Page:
According to the article Modern Healthcare: Family caregivers feel unprepared for medical responsibilities, many caregivers struggle when taking on medical and nursing responsibilities. In 2012, an earlier report by the United Hospital Fund and AARP found that nearly half of family caregivers across the U.S. were taking on medical and nursing responsibilities, like changing catheters, often without help. Having an easy pathway to communicate with doctors and other healthcare professionals can reduce anxiety that family caregivers suffer and reduce the possibility of medical errors. (6)

Resources like the AARP Family Caregivers Division often hear the experiences of family caregivers firsthand and suggest the use of telehealth and digital technologies to assist them, such as:

  • Mobile applications
  • Medication reminders
  • Online chats with doctors, pharmacists, or other healthcare professionals
  • Mobile family communication hubs
  • Task calendars

Research done by the Department of Informatics and the Institute for Clinical and Translational Science at the University of California (Irvine) particularly suggests the creation and use of a digital integrated platform that enables caregivers to have their personal schedules and information as well as their caregiving responsibilities inclusively stored. “The integrated care system may allow a caregiver to set up his/her comfort task zone for a day. It could link with calendars from work, life and caregiving activities, and automatically calculate the daily workload of a caregiver. When the calculation exceeds the threshold set by the caregiver, the system could send warning signals to remind the caregiver that there are more tasks that he/she can do on a particular day, and also send messages asking for help to the caregiver’s friends, family members, and other non-primary caregivers.”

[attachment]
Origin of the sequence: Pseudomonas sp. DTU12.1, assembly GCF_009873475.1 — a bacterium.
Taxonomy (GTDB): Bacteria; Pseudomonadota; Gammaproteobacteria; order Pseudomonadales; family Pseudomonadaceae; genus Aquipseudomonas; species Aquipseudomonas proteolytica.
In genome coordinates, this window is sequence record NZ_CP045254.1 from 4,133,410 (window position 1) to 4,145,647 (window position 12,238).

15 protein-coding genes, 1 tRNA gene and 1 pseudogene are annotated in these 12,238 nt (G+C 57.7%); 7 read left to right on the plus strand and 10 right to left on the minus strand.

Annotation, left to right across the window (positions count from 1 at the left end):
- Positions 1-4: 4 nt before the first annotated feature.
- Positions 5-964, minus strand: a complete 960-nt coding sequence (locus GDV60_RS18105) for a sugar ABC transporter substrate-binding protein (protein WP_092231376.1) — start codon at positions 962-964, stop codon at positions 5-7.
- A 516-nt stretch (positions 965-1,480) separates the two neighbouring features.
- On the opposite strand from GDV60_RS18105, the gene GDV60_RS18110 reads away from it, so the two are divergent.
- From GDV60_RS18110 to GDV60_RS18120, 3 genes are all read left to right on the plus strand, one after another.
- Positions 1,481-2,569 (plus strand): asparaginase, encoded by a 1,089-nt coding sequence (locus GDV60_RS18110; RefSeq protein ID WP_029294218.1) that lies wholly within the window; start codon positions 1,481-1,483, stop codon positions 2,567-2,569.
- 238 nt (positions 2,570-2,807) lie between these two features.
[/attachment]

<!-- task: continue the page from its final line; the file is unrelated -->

Although not officially healthcare professionals themselves, family caregivers often play a role similar to that of a healthcare professional. As researchers and manufacturers for medical and healthcare devices, we must keep these individuals in mind by considering how their challenges and backgrounds guide their approach to using medical devices and designing to accommodate these approaches.


  1. Alzheimer's Association. (2015). 2015 Alzheimer's Disease Facts and Figures.
  2. 2001 Family Caregiver Alliance (Reviewed and updated 2017). National Center on Caregiving. “Hiring In-Home Help.”
  3. ANSI/AAMI HE75:2009(R)2013. Human factors engineering- Design of medical devices.
  4. R.J. Branaghan, “Human Factors for Home Use Medical Devices- the Home Is Not the Same as the Hospital,” July 2017. Russell J.
  5. A. Sutherland and M. Cavanagh (Design Science), “Coming Home: Designing for Medical Device Use Environments,” July 2016.
  6. E. Whitman, “Family caregivers feel unprepared for medical responsibilities,” Modern Healthcare, Sept. 2016.

Tags: Human factors engineering Medical device design Home healthcare